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IDA targets blue chip firms as three-day Asia summit begins


CEO of Dublin Chamber of Commerce, Gina Quin. Photo: Jason Clarke.

CEO of Dublin Chamber of Commerce, Gina Quin. Photo: Jason Clarke.

CEO of Dublin Chamber of Commerce, Gina Quin. Photo: Jason Clarke.

IRELAND'S ideal location between the US and Europe represents a unique advantage for Asian companies that want to grow their global operations, the IDA's director of growth markets Eileen Sharpe said yesterday.

Ms Sharpe told Asia Business Week Dublin that the IDA was placing a "growing emphasis on Asia", building on its "track record" in attracting investment from the world's top blue chip companies, as it promotes the country as the prime European location for Asian firms.

The talent pool and the tax regime found in Ireland, the only English-speaking country in the eurozone, will help drive growth in Asian FDI into Ireland; while the assistance that the IDA can provide with visas and work permits for Asian workers will be valued by potential investors, she said.

Several major Chinese financial institutions including the Industrial and Commercial Bank of China run their aircraft leasing operations from the IFSC, and the IDA is determined to show Asia that "Ireland is the place for you to manage your international operations", Ms Sharpe said.

The three-day event, hosted by the Asia Matters think-tank and Dublin City Council, opened at the Mansion House yesterday with the Dublin Beijing Business Summit.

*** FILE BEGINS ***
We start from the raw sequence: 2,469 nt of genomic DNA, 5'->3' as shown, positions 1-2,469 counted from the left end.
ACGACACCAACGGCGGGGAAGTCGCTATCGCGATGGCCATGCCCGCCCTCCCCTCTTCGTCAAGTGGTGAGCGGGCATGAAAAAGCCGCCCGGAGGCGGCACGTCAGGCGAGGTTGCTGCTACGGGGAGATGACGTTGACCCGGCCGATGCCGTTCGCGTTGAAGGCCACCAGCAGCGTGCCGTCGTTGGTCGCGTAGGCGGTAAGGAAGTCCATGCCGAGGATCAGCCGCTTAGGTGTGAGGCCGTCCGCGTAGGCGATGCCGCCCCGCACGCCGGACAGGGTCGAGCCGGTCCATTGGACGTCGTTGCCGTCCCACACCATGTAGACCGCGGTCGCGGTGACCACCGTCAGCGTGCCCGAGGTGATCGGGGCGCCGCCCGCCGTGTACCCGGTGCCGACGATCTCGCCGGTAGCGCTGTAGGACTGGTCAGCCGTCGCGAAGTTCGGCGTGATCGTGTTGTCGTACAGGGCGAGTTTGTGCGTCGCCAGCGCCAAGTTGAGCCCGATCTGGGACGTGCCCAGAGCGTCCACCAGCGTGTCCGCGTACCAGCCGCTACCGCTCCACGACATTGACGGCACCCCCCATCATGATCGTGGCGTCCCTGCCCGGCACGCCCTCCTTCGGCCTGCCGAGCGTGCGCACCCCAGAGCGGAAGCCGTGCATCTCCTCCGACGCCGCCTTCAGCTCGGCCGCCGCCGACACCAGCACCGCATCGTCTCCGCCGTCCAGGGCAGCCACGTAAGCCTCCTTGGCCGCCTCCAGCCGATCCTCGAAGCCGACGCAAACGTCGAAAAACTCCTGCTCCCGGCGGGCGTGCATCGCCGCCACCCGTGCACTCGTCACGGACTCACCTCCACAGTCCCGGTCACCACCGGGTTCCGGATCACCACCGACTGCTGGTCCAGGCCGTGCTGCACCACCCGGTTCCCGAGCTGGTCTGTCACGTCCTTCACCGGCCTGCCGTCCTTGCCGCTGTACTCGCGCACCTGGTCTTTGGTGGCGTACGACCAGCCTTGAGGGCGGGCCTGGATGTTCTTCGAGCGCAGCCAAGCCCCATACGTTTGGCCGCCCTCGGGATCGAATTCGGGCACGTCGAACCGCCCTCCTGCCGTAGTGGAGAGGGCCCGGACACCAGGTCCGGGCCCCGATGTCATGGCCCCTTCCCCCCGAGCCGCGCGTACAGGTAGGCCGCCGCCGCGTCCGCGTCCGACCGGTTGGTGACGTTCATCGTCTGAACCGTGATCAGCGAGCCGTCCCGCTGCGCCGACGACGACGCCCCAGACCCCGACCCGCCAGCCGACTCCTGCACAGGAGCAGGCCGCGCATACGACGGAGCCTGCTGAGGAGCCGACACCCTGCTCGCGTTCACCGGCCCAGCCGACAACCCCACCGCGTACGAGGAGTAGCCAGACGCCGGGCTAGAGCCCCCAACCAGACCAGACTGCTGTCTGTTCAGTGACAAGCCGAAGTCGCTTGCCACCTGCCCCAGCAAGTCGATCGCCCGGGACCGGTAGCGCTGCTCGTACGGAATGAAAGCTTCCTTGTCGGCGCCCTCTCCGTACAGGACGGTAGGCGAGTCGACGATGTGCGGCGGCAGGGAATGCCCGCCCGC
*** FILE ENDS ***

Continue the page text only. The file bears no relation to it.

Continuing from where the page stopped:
As representatives from Chinese pharma companies looked to strike research agreements with Irish partners, CoderDojo – a voluntary network that introduces computer programming to children as young as seven – discussed entry into the Chinese market with the Zhongguancun-based Digital Content Industries Hub Association.

Gina Quin, of Dublin's Chamber of Commerce, said her organisation was working hard to build on the successes achieved since the twinning of Dublin and Beijing in 2011.

Ms Quin added that Dublin's growing reputation as the "digital capital of Europe" would open up significant opportunities for bi-lateral co-operation.

The digital landscape, people and the economy were the "three pillars of success" that would attract blue-chip firms to Ireland, Joan Mulvihill of the Irish Internet Association's told delegates.

The IDA and Enterprise Ireland were supported by "building blocks" as they looked to develop digital co-operation with Asia, she added.

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Asia Business Week Dublin continues today with the Asia Ireland Trade and Investment Summit and the Asia Matters Economic Innovation Awards, and concludes tomorrow with the Fourth EU-Asia Top Economists Roundtable.

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